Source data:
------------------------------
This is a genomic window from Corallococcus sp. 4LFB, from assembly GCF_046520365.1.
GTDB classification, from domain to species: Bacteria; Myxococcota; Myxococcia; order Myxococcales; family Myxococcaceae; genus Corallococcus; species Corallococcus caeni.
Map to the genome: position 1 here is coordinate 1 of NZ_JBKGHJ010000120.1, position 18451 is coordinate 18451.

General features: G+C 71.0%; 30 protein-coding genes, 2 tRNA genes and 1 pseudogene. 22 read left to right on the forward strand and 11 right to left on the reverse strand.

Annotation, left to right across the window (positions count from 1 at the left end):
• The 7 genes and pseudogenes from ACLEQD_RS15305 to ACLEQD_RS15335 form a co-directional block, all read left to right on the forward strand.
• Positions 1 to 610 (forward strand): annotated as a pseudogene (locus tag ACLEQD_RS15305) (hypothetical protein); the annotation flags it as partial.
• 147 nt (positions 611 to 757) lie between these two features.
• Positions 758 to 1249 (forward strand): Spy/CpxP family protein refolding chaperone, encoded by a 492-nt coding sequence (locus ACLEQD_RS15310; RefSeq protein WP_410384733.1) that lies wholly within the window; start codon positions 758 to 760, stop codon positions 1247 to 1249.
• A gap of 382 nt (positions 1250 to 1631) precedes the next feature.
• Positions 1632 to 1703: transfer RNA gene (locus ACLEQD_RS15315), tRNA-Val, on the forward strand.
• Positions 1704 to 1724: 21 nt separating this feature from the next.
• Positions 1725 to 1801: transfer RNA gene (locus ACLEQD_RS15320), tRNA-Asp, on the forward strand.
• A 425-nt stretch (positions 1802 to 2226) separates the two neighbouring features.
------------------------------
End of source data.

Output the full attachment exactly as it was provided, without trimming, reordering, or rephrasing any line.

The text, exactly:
This is a genomic window from Corallococcus sp. 4LFB, from assembly GCF_046520365.1.
GTDB classification, from domain to species: Bacteria; Myxococcota; Myxococcia; order Myxococcales; family Myxococcaceae; genus Corallococcus; species Corallococcus caeni.
Map to the genome: position 1 here is coordinate 1 of NZ_JBKGHJ010000120.1, position 18451 is coordinate 18451.

General features: G+C 71.0%; 30 protein-coding genes, 2 tRNA genes and 1 pseudogene. 22 read left to right on the forward strand and 11 right to left on the reverse strand.

Annotation, left to right across the window (positions count from 1 at the left end):
• The 7 genes and pseudogenes from ACLEQD_RS15305 to ACLEQD_RS15335 form a co-directional block, all read left to right on the forward strand.
• Positions 1 to 610 (forward strand): annotated as a pseudogene (locus tag ACLEQD_RS15305) (hypothetical protein); the annotation flags it as partial.
• 147 nt (positions 611 to 757) lie between these two features.
• Positions 758 to 1249 (forward strand): Spy/CpxP family protein refolding chaperone, encoded by a 492-nt coding sequence (locus ACLEQD_RS15310; RefSeq protein WP_410384733.1) that lies wholly within the window; start codon positions 758 to 760, stop codon positions 1247 to 1249.
• A gap of 382 nt (positions 1250 to 1631) precedes the next feature.
• Positions 1632 to 1703: transfer RNA gene (locus ACLEQD_RS15315), tRNA-Val, on the forward strand.
• Positions 1704 to 1724: 21 nt separating this feature from the next.
• Positions 1725 to 1801: transfer RNA gene (locus ACLEQD_RS15320), tRNA-Asp, on the forward strand.
• A 425-nt stretch (positions 1802 to 2226) separates the two neighbouring features.